And instead of rolling around on the floor and foaming at the mouth, many of us have bought into the mythical, iconic images of a graceful, dignified, and somehow-through-her-black-veil, still beautiful Jackie Kennedy navigating her husband’s funeral and burial. Images that travelled round the world and continue to hold power over us. By doing so, we’ve unknowingly and unconsciously set ourself up to create pain on top of pain. It’s now become the American way of doing grief. Pretending. Denying. Repressing. Staying strong. And sucking it all up. I call it the old way of doing grief. Trust me. It doesn’t work. I tried it three times. My 18-month-old daughter Erin died suddenly in 1990. My 43-year-old wife Trici died equally as suddenly in 1999, and my 13-year-old son Rory died of brain cancer in 2005. Along the way, I discovered a new way to do grief. A way rooted in hope with the promise of a full, joy-filled life.

We’ve forgotten that death is a normal part of life. We spend millions and millions of dollars because we’re so desperate to prolong life, regardless of the quality of life our beloved experiences during their last few days, or weeks, or even months. We call this love. It is not.

We’ve told ourselves over and over again that the death of a child is unnatural. Our mantra is now “No parent should have to bury their child.” We’ve conveniently forgotten that up until the beginning of the last century, due to advances in medicine, almost every family buried two or three or even four of their children before the kids reached the age of five.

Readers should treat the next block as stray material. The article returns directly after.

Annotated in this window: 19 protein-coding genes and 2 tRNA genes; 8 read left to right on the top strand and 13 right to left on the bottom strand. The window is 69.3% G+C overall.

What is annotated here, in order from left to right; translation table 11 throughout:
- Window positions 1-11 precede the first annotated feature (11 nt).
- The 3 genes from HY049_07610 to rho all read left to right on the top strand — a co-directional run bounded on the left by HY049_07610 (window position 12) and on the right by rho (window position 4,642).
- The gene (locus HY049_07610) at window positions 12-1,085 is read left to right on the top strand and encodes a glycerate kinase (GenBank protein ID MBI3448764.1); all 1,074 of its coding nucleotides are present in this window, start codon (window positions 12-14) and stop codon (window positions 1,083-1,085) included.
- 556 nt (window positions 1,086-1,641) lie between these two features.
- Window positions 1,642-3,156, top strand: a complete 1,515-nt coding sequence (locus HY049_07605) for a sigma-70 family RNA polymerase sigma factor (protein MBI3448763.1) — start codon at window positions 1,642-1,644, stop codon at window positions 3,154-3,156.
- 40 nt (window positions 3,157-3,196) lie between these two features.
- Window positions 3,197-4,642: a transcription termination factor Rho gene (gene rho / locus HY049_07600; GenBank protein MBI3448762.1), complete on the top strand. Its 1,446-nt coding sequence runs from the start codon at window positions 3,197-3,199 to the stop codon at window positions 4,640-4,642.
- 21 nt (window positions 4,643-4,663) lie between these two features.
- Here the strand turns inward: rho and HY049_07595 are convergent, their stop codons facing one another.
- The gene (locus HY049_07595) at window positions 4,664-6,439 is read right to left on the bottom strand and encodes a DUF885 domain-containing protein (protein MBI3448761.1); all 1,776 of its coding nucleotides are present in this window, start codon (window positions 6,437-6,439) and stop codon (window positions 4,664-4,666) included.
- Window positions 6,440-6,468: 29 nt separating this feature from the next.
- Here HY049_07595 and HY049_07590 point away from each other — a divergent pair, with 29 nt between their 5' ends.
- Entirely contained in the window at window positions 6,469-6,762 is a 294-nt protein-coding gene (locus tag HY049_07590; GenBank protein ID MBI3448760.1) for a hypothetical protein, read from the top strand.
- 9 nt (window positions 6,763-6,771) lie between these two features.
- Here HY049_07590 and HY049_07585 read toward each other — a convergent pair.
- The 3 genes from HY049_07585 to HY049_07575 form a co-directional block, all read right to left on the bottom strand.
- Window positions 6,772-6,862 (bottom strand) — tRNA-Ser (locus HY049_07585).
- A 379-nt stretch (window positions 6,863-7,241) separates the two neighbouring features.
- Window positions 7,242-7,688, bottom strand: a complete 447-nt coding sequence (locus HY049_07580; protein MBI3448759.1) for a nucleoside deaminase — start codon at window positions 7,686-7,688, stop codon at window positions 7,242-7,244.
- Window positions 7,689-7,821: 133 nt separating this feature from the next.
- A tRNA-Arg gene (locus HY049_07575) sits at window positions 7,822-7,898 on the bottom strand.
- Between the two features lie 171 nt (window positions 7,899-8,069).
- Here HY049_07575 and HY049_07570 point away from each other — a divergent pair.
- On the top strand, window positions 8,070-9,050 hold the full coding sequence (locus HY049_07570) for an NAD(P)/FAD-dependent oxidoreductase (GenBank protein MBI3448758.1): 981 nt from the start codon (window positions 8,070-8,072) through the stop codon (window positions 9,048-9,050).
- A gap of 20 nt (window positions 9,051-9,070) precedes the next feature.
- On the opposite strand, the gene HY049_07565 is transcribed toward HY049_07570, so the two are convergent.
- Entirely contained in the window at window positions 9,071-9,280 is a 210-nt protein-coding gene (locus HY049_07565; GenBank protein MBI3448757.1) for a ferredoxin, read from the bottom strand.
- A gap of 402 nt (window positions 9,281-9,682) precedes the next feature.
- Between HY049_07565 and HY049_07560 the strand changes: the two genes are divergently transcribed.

In our attempt to get back to “the way things were” as quickly as possible, we’ve shortened the rituals surrounding death. We now need to wrap it up and tie it with a bow in three days or less, because most of us have to be back at work. A two or three day visitation and funeral where immediate family was supported by extended family, friends and neighbors has conveniently morphed into a quick and easy one-stop, no muss no fuss, sign the book so they know you were there; walk past the dead body or better yet, the ashes in a pretty urn; shake a hand with a bumbled “my deepest condolences;” and you’re back home in 15 minutes or so, if you timed it right. We will do anything and everything possible to make sure we never have to feel a feeling or express an emotion.

And now we’ve decided that grief is the enemy. A sickness. A disease. We need to label it and dissect it and give a time period - 365 days - before it becomes “complicated.” We’re being told that women have a harder time, and are more susceptible to “catching” complicated grief. Same scenario if the death of your beloved was sudden, or by suicide, or your beloved was a child, or God forbid, you’ve had multiple losses.

Grief is the automatic, internal response to loss. If you are human and you attach to people, places or things ~ a beloved, your job, your house, your car, your health, your youth, etc ~ and you lose that something, you will grieve. Everyone grieves. All the time. And grief expresses itself in countless number of confusing and surprising ways, such as sadness, and anger, and guilt, and numbness and confusion. Grief expresses itself though overeating or losing your appetite, through heart palpations and dizziness. Through loss of memory, and a strong desire to stay in bed, or work all the time or sit in a chair and stare. This is all grief. Most of us don’t know much about it. How would we? We pretend it doesn’t exist. We never talk about it, until it is our turn to navigate the journey.

Although, the very nature of grief is wild, and unpredictable, and nonlinear, and yes, cruelly complicated, grief is not the enemy. Grief is not to be avoided at all costs. Grief can be the great teacher, when we let it.